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A STRANGER-THAN-FICTION SCAM THAT GOT DEAD SERIOUS
It has all the ingredients of a trashy potboiler: a supposed trillion-dollar fortune stashed away in secret European bank accounts, the mob-style murders of a shadowy British financier and his wife in France, and the dreams of American investors gambling on hitting the big time. But the true story that began unfolding in a federal courtroom in Atlanta on Oct. 8 is heading toward a much more prosaic denouement. The Securities & Exchange Commission believes thousands of gullible U.S. investors have been conned by one of the most outlandish scams in the history of get-rich-quick schemes.
The SEC maintains that investors were sold a stake in a nonexistent fortune. According to an SEC complaint, the scheme was hatched early in 1989. That's when Sam S. Brown Jr., a onetime oil promoter, met in Luxembourg with Leslie W. Chorlton, a British businessman. In Atlanta, Brown formed SBC Chorco Inc. and allegedly solicited funds from investors to finance Chorlton's efforts to free up an $800 billion fortune that Chorlton purportedly had amassed by facilitating the trading of commercial paper among European banks.
SIDE DEAL. The funds supposedly were being wrongfully held by the banks.In at least one case, Brown promised $10 million per $1,000 invested. None of the Chorlton fortune has turned upor is likely to do so, according to the SEC. In its suit, the SEC said Brown sold unregistered securities promising "as-tronomical" returns. Through his lawyer, Brown has refused to comment.
Among those who bit hard was John Peters, a Columbia (Mo.) real estate developer who, together with another Columbia businessman, invested $650,000. "It was one of those roll-of-the-dice things," says Peters.
The SEC lawsuit estimated that Brown raised more than $1.2 million from investors. And as recently as this June, charged the SEC, Brown was still trying to raise money fraudulently so he could make a $75 billion bribe to a nonexistent "Swiss Banking Commission" to finally free the Chorlton treasure trove.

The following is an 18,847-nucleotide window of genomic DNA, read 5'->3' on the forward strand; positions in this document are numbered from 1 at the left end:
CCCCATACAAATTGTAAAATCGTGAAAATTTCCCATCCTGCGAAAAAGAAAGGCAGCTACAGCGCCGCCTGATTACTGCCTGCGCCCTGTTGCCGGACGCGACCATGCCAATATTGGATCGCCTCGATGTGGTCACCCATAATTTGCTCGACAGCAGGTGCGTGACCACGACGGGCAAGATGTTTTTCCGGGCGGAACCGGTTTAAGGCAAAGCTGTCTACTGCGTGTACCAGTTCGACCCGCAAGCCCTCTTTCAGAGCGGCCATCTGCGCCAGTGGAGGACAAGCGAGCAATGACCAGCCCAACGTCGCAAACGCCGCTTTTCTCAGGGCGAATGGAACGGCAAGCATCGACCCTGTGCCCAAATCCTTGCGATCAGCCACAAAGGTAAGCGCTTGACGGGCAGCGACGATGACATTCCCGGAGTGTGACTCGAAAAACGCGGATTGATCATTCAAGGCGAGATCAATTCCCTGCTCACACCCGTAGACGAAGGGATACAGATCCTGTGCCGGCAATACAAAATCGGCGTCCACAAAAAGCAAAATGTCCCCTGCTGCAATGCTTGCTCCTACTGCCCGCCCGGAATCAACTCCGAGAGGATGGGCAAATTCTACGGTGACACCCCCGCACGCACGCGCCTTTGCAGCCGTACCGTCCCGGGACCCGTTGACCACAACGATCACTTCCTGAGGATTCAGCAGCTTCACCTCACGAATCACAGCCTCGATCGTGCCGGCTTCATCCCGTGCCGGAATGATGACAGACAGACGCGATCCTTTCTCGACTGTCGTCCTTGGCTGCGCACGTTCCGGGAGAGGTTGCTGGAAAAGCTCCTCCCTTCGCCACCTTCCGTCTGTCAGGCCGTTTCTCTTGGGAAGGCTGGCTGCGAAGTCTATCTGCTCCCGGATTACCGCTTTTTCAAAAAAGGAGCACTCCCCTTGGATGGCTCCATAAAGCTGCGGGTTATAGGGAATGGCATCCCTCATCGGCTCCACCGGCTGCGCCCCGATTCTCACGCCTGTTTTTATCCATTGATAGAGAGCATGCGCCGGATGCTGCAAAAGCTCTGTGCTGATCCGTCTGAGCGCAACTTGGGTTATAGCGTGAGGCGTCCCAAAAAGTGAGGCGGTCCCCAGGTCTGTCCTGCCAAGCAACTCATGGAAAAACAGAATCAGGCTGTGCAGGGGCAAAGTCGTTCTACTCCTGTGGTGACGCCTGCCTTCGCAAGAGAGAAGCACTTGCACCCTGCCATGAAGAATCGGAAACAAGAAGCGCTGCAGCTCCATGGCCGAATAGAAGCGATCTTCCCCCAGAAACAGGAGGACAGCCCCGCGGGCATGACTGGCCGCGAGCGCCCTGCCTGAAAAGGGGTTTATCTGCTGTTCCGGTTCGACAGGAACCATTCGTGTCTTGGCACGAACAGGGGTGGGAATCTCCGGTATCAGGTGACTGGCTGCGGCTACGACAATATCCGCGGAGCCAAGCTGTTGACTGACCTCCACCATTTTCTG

Meanwhile, in 1991, another Atlanta-area promoter, James B. Gilmore, began trying to convince many of Brown's original investors that Chorlton and Brown had engineered a secret side deal to cut them out. Gilmore raised more than $2 million to fund a European investigation by selling unregistered securities, dubbed "war chest receipts," to more than 1,000 new and existing investors, said the SEC. The investors, many of whom were recruited at fundamentalist churches, were dazzled by promises of $25 million for each $1,000 invested. Through his lawyer, Gilmore declined to comment.
Gilmore-inspired conspiracy fears among the investors intensified, according to the SEC, when Chorlton and his wife were found strangled near their French home in July, 1991, in what police described as a "mob-style" murder. The killings remain unsolved.
Gilmore then told his investors, who may have become impatient, that he had located the Chorlton estate's fortune--which he said now totaled $1.5 trillion--and that he had obtained a court order requiring the banks holding the funds to disburse them to Gilmore. In fact, the SEC said, the Scottish lawyer who conducted the investigation for Gilmore found that the estate was worth no more than $350,000.
Lawyers say that investors are still being victimized. As Gilmore's promised payout date keeps getting postponed, they say, some investors are making money on their own by selling sub-interests in their shares to others, who have been reselling them yet again.
APRIL FOOL. In August, 1992, a third scam was unleashed. The SEC contends Gilmore began selling unregistered shares in International Trading Inc. (ITI), described in Gilmore-produced literature as a Liberian gold and diamond trading firm. Shares were priced at $100 each and were paired with a free warrant said to be redeemable by next Apr. 1 for $200,000, once the Chorlton proceeds were obtained. In his latest sales pitches, Gilmore upped the supposed value of the estate to $10 trillion, the SEC says.
Among those who bought this pitch was Leroy Arends, a Burlington (Colo.)-based fertilizer salesman who heads a syndicate that invested $160,000 in Brown's original deal. Arends says his group also put a "little bit of money" into ITI. "We're all grown men. We know how to accept risk," he says.
On Oct. 8, the SEC obtained a court order that froze whatever assets remain under the control of Gilmore and ITI. Brown was forced into bankruptcy. The SEC is also investigating if any funds are left to repay investors. An FBI criminal probe is believed to be continuing.
The moral of the story? Pretty obvious. Says Missouri investor Peters: "I guess I wasn't listening when my dad taught me, if it sounds too good to be true, it probably is."Chuck Hawkins in Atlanta